Paper Type

Master's Thesis


College of Arts and Sciences

Degree Name

Master of Science (MS)



NACO controlled Corporate Body

University of North Florida. Department of Psychology

First Advisor

Dr. Dan Richard

Second Advisor

Dr. Debbie Wang

Rights Statement

Department Chair

Dr. Lori Lange

College Dean

Dr. George Rainbolt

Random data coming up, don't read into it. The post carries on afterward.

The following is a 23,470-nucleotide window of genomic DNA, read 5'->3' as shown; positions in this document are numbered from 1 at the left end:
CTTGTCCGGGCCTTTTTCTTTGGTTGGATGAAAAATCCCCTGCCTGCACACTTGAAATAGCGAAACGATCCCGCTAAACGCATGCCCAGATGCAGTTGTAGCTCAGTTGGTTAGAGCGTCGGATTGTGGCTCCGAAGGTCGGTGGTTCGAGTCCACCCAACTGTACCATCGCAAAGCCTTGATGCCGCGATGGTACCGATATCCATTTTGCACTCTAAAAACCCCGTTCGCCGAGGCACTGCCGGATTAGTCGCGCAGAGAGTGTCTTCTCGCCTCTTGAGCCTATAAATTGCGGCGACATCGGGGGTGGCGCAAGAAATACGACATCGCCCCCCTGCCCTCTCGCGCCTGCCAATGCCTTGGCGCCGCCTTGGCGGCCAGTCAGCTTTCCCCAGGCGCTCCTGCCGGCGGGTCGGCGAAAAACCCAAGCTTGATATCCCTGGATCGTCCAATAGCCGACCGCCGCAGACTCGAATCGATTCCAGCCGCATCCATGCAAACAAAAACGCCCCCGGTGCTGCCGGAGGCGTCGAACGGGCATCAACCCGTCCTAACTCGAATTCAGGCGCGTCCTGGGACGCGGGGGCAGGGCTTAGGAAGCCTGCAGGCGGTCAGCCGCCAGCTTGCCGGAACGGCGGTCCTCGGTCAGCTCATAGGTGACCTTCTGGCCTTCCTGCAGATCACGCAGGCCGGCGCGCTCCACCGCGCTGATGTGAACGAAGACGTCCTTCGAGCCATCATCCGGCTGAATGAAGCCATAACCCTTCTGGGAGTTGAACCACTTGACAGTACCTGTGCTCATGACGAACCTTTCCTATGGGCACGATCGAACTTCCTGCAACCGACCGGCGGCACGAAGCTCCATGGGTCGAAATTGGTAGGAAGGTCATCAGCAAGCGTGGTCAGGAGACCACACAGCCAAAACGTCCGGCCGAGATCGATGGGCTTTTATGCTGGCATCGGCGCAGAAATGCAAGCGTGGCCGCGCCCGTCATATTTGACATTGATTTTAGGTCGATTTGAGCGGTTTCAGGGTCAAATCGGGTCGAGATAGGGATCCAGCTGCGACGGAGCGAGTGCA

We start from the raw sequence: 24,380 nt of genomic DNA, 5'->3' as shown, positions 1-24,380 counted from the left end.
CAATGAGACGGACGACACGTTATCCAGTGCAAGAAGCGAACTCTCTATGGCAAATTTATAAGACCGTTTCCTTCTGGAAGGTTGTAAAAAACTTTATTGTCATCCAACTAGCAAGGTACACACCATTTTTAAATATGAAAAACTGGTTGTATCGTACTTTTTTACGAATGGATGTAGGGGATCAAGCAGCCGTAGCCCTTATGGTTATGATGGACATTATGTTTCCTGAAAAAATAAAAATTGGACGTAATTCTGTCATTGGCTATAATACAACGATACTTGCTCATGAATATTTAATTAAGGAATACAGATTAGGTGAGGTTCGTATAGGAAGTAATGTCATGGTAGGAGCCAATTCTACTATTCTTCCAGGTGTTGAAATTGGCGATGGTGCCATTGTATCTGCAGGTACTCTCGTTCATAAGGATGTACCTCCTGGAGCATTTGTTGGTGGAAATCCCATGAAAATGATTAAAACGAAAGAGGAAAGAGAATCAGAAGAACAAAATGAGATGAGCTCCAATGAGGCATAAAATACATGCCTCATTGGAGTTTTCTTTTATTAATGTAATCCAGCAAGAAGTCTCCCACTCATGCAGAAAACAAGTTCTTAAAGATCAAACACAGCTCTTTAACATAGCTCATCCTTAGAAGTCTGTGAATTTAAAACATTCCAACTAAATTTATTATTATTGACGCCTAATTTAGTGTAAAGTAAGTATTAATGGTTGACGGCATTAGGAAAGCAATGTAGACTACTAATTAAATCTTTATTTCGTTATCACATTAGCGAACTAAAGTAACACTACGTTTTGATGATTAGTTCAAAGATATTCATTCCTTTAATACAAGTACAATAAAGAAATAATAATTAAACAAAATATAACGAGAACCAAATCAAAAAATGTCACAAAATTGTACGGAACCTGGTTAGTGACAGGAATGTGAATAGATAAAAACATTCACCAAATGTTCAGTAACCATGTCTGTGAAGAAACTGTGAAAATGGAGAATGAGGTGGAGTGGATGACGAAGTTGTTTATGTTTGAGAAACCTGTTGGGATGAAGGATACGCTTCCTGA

This paper sought to examine conspiracy theory (CT) use across three types of groups: radical violent extremists (RVE), non-violent extremists, and moderates. Using the theory of significance quest, or the desire for one’s life to have meaning (Kruglanski, Chen, Dechesne, Fishman, & Orehek, 2009), I sought to determine whether RVE groups were more likely to use CTs, invoke need for cognitive closure (NFCC) via the use of time pressure, elicit anomie, and promote significance quest through violence than the other groups. Using text analysis software, I pulled passages from six groups – two from each level of extremism - that had conspiratorial language and then coded for the variables described above. RVE groups were significantly more likely than the other groups to use CTs and invoke NFCC through time pressure but were less likely than non-violent groups to elicit anomie. In addition, RVE groups were more likely to promote significance gain through action, but not significance restoration or prevention of significance loss. Implications of the findings are discussed.